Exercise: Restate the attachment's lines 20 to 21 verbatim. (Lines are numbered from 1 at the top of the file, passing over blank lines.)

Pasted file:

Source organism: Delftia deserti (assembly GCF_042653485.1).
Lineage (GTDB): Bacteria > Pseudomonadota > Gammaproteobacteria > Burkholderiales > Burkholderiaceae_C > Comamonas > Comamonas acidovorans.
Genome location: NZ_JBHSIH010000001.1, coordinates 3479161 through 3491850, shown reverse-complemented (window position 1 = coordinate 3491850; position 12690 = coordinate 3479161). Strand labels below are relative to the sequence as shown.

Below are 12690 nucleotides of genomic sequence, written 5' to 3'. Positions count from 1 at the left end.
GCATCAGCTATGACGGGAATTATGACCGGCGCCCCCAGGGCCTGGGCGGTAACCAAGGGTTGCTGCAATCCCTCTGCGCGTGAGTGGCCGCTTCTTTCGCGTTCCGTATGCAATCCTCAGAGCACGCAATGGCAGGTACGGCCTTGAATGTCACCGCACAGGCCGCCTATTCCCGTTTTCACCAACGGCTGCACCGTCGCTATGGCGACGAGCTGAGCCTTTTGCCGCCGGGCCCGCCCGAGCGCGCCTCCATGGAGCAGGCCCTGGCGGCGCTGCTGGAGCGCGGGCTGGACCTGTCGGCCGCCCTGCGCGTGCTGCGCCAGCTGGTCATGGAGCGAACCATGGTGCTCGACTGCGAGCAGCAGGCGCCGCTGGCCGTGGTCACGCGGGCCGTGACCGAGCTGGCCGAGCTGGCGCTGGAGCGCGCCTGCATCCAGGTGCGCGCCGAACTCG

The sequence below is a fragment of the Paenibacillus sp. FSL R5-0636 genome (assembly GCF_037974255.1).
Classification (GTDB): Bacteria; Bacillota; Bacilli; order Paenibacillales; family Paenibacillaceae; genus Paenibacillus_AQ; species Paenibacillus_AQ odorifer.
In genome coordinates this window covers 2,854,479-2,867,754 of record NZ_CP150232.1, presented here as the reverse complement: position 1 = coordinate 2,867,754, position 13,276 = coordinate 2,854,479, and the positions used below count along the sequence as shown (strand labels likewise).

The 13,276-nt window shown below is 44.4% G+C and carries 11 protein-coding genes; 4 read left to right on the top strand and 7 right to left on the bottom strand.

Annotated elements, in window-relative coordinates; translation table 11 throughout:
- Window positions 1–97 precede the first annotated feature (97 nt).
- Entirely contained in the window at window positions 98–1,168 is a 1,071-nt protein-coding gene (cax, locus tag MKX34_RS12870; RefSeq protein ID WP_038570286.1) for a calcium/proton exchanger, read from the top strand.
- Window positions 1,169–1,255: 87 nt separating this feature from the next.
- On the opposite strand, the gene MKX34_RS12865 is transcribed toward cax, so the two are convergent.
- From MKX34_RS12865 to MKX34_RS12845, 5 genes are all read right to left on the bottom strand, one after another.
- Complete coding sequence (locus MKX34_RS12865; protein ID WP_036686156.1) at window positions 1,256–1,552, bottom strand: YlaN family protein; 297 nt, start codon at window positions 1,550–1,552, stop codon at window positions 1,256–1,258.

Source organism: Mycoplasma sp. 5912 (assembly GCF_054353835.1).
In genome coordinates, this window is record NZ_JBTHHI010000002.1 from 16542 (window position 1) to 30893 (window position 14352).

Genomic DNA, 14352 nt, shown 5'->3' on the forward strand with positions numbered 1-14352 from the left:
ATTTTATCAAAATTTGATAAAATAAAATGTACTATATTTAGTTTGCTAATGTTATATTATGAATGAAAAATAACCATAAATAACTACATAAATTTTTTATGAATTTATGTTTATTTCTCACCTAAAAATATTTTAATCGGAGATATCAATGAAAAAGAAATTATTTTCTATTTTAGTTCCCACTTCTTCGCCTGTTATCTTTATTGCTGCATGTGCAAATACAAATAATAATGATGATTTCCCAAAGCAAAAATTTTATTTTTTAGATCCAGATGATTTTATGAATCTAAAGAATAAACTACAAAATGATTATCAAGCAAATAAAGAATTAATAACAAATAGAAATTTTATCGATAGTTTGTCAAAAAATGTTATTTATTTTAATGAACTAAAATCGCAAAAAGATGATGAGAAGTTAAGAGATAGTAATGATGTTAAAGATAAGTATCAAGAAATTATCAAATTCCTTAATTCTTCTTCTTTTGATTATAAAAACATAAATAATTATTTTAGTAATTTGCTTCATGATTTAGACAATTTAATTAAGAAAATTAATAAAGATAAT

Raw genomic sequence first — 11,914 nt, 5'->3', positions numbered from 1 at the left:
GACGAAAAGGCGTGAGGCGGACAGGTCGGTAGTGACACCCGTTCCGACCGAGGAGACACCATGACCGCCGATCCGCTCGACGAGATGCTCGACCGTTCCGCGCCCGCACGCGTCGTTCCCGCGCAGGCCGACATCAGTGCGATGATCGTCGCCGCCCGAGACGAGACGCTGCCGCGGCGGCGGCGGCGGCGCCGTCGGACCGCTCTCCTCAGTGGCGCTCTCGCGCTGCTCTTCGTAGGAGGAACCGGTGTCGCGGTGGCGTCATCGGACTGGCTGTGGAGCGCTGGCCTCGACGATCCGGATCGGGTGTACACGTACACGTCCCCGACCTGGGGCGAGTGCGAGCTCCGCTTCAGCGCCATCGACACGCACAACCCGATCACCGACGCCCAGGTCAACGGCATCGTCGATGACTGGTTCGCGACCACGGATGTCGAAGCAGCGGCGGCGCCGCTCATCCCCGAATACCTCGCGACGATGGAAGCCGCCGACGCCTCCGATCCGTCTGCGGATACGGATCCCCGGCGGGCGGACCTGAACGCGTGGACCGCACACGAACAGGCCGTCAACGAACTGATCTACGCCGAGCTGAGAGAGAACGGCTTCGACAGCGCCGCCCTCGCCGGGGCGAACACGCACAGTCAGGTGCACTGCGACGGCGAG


ATTTTATCAAAATTTGATAAAATAAAATGTACTATATTTAGTTTGCTAATGTTATATTATGAATGAAAAATAACCATAAATAACTACATAAATTTTTTATGAATTTATGTTTATTTCTCACCTAAAAATATTTTAATCGGAGATATCAATGAAAAAGAAATTATTTTCTATTTTAGTTCCCACTTCTTCGCCTGTTATCTTTATTGCTGCATGTGCAAATACAAATAATAATGATGATTTCCCAAAGCAAAAATTTTATTTTTTAGATCCAGATGATTTTATGAATCTAAAGAATAAACTACAAAATGATTATCAAGCAAATAAAGAATTAATAACAAATAGAAATTTTATCGATAGTTTGTCAAAAAATGTTATTTATTTTAATGAACTAAAATCGCAAAAAGATGATGAGAAGTTAAGAGATAGTAATGATGTTAAAGATAAGTATCAAGAAATTATCAAATTCCTTAATTCTTCTTCTTTTGATTATAAAAACATAAATAATTATTTTAGTAATTTGCTTCATGATTTAGACAATTTAATTAAGAAAATTAATAAAGATAAT

Raw genomic sequence first — 11,914 nt, 5'->3', positions numbered from 1 at the left: